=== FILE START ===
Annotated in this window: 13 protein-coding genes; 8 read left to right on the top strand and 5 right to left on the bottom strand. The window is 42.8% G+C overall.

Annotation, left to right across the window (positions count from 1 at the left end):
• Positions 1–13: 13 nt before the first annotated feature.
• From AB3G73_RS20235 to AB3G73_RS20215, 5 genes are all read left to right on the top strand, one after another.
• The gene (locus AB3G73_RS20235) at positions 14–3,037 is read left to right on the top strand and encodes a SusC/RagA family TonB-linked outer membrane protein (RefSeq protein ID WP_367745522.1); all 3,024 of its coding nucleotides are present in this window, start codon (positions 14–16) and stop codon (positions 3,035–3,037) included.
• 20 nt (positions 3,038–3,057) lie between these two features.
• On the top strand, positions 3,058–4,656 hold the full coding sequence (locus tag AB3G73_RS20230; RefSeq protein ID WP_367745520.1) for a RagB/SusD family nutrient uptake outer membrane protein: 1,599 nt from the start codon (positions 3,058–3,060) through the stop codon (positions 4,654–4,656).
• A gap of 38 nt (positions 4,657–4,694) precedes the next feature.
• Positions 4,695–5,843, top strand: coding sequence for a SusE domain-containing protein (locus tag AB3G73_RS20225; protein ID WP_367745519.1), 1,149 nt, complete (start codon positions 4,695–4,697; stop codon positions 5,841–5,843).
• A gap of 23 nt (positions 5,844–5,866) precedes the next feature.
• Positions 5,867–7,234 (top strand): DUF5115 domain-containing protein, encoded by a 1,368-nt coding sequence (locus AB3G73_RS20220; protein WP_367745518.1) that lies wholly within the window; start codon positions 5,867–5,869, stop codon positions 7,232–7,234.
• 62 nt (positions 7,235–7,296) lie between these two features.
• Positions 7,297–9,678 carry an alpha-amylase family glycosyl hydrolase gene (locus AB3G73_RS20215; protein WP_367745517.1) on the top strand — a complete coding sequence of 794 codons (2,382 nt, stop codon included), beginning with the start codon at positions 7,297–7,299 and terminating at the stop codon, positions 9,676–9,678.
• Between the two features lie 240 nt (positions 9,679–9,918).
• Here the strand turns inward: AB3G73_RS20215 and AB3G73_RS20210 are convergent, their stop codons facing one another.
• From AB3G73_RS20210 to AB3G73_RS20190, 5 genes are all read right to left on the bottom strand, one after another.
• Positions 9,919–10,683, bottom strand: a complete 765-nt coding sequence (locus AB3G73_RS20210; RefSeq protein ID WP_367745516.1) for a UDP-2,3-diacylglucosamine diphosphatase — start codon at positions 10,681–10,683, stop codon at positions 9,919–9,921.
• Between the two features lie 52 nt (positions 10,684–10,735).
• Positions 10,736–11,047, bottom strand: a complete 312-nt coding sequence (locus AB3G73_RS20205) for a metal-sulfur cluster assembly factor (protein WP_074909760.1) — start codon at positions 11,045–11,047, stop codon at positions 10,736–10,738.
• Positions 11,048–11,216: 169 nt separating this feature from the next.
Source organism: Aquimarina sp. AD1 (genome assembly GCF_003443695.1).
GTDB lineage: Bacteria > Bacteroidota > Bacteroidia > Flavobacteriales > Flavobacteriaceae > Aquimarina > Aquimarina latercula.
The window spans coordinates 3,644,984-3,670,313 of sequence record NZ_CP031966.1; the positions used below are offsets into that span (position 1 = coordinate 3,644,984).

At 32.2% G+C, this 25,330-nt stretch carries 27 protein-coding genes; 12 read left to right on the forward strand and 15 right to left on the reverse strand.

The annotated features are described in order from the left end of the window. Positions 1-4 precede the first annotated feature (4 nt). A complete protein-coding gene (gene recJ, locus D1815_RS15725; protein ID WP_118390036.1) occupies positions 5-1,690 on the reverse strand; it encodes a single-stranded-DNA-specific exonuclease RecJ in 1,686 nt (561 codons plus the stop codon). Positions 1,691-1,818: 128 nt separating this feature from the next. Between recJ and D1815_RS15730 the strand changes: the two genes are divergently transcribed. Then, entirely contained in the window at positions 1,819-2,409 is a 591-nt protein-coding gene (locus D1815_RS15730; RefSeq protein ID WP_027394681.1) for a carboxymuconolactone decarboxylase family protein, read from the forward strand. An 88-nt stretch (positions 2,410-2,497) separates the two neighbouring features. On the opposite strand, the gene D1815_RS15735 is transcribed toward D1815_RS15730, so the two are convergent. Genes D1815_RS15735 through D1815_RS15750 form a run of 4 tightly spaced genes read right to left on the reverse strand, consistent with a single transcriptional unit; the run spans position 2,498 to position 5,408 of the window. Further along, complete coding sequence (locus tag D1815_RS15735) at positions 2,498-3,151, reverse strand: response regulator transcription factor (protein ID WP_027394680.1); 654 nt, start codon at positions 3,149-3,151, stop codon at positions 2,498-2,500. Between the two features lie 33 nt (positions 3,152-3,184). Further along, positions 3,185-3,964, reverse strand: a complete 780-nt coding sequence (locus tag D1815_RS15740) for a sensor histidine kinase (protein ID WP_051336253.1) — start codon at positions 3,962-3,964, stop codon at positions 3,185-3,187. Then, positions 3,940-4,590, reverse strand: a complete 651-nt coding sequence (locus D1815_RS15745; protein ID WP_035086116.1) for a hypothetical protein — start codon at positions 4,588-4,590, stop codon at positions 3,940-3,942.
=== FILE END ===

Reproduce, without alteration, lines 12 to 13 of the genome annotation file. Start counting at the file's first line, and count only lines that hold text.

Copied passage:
• 62 nt (positions 7,235–7,296) lie between these two features.
• Positions 7,297–9,678 carry an alpha-amylase family glycosyl hydrolase gene (locus AB3G73_RS20215; protein WP_367745517.1) on the top strand — a complete coding sequence of 794 codons (2,382 nt, stop codon included), beginning with the start codon at positions 7,297–7,299 and terminating at the stop codon, positions 9,676–9,678.